SC Defreezes Adarsh Society A/C; Allows Withdrawal Of Rs 1.68 Cr For Maintenance, Litigation Fee Purpose
In a huge relief to controversial Adarsh Cooperative Housing Society in Mumbai, the Supreme Court today ordered CBI to defreeze its accounts and allow the society to withdraw Rs 1.68 crore for maintenance and litigation fee payment purpose after giving a security of immovable properties.
CBI vehemently opposed defreezing of the account saying the money was part of benami transaction to purchase flats but the bench of justices J Chelameswar and Sanjay Kishan Kaul refused to accept its plea and said that defreezing of accounts won't hamper probe in the case.
“The petitioner says the amount was collected for the purpose of litigation and maintenance works and it is not part of the chargesheet or the alleged fraud committed. The CBI has on its part has not satisfied us as to how investigation will be affected. We are ordering the release of the amount against a security of immovable properties”, the bench said in the order.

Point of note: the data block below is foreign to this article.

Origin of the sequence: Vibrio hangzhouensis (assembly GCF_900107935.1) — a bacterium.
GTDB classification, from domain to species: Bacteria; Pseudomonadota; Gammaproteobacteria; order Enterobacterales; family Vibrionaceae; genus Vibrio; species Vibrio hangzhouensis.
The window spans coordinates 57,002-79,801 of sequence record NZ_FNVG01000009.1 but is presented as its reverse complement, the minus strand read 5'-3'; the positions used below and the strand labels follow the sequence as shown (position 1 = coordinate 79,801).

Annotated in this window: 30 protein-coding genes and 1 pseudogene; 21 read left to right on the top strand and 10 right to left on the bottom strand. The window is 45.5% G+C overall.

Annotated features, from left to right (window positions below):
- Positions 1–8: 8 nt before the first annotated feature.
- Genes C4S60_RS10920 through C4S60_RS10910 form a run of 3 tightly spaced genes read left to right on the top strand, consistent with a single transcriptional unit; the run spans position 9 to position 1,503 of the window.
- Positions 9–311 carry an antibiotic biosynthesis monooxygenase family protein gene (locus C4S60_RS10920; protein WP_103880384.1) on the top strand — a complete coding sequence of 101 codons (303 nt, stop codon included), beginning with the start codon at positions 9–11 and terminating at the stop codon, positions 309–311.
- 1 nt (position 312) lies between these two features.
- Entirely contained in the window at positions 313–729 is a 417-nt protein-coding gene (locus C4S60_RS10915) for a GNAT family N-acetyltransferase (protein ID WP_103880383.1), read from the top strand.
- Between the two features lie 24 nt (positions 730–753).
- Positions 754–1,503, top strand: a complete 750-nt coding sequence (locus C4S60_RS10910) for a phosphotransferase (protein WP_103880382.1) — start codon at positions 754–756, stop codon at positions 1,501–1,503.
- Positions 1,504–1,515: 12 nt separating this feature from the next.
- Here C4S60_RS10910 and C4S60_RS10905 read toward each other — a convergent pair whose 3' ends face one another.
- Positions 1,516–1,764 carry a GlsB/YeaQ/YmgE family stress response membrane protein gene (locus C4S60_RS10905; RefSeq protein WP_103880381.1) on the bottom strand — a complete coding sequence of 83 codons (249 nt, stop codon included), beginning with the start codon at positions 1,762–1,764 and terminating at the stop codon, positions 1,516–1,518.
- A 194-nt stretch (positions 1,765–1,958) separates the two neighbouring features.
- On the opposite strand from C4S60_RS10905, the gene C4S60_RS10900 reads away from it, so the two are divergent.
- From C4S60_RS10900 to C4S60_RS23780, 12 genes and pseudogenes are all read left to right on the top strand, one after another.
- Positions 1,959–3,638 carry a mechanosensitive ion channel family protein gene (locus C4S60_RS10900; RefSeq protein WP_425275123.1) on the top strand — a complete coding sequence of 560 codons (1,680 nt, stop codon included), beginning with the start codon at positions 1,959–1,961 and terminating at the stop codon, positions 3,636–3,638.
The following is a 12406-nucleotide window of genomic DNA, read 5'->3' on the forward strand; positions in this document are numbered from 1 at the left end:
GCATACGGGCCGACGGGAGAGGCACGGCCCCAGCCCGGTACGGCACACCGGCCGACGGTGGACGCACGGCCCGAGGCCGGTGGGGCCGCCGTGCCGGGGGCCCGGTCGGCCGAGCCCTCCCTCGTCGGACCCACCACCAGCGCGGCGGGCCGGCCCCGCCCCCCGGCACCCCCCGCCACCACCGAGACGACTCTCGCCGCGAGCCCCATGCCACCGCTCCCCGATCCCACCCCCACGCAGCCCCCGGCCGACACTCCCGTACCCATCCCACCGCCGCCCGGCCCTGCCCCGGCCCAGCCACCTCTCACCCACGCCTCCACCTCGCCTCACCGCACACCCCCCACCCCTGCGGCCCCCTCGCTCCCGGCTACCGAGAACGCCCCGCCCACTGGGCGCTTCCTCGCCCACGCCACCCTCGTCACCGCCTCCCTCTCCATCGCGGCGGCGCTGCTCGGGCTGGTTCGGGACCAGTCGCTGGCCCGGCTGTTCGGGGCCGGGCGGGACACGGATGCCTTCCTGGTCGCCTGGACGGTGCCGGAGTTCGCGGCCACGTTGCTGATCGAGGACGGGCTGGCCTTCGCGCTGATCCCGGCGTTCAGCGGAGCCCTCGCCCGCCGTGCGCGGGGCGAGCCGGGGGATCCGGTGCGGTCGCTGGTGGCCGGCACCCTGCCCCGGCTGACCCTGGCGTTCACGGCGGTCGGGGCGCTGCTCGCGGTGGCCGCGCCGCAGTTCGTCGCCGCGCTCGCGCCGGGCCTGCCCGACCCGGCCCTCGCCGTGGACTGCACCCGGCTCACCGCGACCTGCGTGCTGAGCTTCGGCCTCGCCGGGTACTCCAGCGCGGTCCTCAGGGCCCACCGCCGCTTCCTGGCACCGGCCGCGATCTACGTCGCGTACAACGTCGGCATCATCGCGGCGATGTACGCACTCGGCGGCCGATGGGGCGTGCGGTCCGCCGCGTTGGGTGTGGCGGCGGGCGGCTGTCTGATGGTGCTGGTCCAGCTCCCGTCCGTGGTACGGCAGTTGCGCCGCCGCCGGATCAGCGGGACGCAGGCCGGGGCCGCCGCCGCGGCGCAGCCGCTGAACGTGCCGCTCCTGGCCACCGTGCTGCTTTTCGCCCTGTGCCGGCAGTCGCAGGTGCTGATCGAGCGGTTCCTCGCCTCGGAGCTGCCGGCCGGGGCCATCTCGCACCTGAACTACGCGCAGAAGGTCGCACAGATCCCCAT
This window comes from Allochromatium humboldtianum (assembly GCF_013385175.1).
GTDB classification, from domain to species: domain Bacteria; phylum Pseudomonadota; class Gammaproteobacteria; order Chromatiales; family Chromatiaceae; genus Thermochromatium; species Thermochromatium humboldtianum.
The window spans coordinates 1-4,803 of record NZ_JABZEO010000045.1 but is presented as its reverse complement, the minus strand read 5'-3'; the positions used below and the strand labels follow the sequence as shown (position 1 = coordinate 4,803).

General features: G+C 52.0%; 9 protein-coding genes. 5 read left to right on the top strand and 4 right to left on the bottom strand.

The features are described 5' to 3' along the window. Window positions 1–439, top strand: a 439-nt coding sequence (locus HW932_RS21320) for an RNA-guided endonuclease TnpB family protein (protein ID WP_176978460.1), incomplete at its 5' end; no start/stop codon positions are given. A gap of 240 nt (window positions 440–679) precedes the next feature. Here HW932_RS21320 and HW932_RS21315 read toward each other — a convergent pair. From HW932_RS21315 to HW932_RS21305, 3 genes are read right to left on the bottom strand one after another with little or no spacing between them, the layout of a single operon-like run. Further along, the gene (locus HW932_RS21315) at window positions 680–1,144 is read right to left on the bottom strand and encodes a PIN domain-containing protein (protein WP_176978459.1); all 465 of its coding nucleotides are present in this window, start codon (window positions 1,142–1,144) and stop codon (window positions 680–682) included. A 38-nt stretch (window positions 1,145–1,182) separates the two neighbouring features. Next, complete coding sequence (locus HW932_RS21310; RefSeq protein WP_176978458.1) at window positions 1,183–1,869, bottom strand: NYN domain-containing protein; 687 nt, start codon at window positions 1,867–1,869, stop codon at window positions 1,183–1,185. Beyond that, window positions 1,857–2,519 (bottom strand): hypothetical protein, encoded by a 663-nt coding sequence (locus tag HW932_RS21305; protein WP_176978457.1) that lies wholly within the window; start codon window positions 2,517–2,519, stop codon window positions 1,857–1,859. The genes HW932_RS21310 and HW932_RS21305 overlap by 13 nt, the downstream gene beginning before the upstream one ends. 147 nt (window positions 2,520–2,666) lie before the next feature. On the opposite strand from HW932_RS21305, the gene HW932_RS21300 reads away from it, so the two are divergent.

Senior counsel Meenakshi Arora, appearing for the housing society, told the apex court that money in the frozen bank accounts belonged to the cooperative society which has nothing to do with the alleged scam.
“The money was collected by society members for prosecution of the case..two lakh each total of around 1.68 cr..the society is not an accused only individuals. HC had said investigation going on so cannot defreeze…if the amount connected to the offence then no problem..do not defreeze, but it is not..the amount was in fact collected after the alleged offence was committed and chargesheet was filed”, argued Arora.
She said the Bombay High Court had dismissed their plea seeking defreezing of the bank accounts and said that it would remain frozen till the conclusion of the criminal case trial. “These bank accounts should be defreezed. The cooperative society is not an accused in the case. These accounts were frozen when the probe had started in the case,” Arora said, adding that the cooperative society and its bank accounts have “no direct link” with the alleged crime.